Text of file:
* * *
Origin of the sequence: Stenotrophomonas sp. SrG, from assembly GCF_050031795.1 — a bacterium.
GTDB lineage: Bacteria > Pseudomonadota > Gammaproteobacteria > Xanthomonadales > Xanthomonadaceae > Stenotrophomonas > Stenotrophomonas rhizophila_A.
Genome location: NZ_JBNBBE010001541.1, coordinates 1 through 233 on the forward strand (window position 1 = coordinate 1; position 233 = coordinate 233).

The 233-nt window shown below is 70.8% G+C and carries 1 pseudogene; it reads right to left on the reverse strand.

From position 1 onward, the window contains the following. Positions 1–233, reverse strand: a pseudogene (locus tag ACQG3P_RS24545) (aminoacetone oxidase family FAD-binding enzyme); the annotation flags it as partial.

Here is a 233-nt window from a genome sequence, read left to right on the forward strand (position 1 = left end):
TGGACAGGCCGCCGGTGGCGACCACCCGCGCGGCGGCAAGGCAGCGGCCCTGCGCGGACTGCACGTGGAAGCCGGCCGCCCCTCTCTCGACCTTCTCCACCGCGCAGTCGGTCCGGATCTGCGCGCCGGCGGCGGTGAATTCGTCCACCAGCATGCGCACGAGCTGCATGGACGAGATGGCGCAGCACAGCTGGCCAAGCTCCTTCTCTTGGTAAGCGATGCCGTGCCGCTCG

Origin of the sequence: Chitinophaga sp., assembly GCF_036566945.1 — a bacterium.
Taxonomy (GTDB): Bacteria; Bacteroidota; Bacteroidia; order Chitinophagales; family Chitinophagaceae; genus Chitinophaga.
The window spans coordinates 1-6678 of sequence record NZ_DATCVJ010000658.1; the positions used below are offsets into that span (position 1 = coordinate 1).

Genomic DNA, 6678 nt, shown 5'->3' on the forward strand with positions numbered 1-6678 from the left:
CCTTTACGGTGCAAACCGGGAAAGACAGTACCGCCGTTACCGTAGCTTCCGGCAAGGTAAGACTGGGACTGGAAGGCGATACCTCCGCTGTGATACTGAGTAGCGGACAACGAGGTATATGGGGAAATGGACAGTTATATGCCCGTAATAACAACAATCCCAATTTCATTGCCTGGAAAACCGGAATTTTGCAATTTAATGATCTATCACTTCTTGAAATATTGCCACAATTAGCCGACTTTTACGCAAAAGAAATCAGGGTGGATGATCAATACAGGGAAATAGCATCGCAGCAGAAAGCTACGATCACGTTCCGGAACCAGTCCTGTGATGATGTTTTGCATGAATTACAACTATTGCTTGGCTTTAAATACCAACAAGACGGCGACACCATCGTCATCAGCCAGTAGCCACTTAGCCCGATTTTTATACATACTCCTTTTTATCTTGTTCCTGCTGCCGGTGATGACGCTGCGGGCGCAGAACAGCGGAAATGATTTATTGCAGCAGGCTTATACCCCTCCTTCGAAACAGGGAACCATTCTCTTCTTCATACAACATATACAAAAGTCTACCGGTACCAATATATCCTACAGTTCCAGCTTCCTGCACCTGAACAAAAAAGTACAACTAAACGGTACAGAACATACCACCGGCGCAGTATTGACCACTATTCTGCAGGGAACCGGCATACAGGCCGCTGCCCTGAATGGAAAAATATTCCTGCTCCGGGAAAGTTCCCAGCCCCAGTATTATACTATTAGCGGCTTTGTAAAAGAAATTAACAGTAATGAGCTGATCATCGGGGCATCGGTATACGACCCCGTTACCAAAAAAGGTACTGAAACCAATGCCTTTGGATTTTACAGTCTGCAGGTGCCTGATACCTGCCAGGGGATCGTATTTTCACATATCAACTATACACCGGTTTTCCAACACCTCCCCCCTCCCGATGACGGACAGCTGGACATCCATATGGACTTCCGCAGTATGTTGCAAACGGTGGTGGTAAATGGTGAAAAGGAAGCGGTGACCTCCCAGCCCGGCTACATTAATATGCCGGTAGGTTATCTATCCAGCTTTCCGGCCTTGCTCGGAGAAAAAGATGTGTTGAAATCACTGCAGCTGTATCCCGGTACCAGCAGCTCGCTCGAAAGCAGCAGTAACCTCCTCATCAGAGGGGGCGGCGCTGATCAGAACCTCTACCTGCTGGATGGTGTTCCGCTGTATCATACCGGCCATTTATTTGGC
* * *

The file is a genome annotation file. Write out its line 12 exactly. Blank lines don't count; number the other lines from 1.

CCTTTACGGTGCAAACCGGGAAAGACAGTACCGCCGTTACCGTAGCTTCCGGCAAGGTAAGACTGGGACTGGAAGGCGATACCTCCGCTGTGATACTGAGTAGCGGACAACGAGGTATATGGGGAAATGGACAGTTATATGCCCGTAATAACAACAATCCCAATTTCATTGCCTGGAAAACCGGAATTTTGCAATTTAATGATCTATCACTTCTTGAAATATTGCCACAATTAGCCGACTTTTACGCAAAAGAAATCAGGGTGGATGATCAATACAGGGAAATAGCATCGCAGCAGAAAGCTACGATCACGTTCCGGAACCAGTCCTGTGATGATGTTTTGCATGAATTACAACTATTGCTTGGCTTTAAATACCAACAAGACGGCGACACCATCGTCATCAGCCAGTAGCCACTTAGCCCGATTTTTATACATACTCCTTTTTATCTTGTTCCTGCTGCCGGTGATGACGCTGCGGGCGCAGAACAGCGGAAATGATTTATTGCAGCAGGCTTATACCCCTCCTTCGAAACAGGGAACCATTCTCTTCTTCATACAACATATACAAAAGTCTACCGGTACCAATATATCCTACAGTTCCAGCTTCCTGCACCTGAACAAAAAAGTACAACTAAACGGTACAGAACATACCACCGGCGCAGTATTGACCACTATTCTGCAGGGAACCGGCATACAGGCCGCTGCCCTGAATGGAAAAATATTCCTGCTCCGGGAAAGTTCCCAGCCCCAGTATTATACTATTAGCGGCTTTGTAAAAGAAATTAACAGTAATGAGCTGATCATCGGGGCATCGGTATACGACCCCGTTACCAAAAAAGGTACTGAAACCAATGCCTTTGGATTTTACAGTCTGCAGGTGCCTGATACCTGCCAGGGGATCGTATTTTCACATATCAACTATACACCGGTTTTCCAACACCTCCCCCCTCCCGATGACGGACAGCTGGACATCCATATGGACTTCCGCAGTATGTTGCAAACGGTGGTGGTAAATGGTGAAAAGGAAGCGGTGACCTCCCAGCCCGGCTACATTAATATGCCGGTAGGTTATCTATCCAGCTTTCCGGCCTTGCTCGGAGAAAAAGATGTGTTGAAATCACTGCAGCTGTATCCCGGTACCAGCAGCTCGCTCGAAAGCAGCAGTAACCTCCTCATCAGAGGGGGCGGCGCTGATCAGAACCTCTACCTGCTGGATGGTGTTCCGCTGTATCATACCGGCCATTTATTTGGC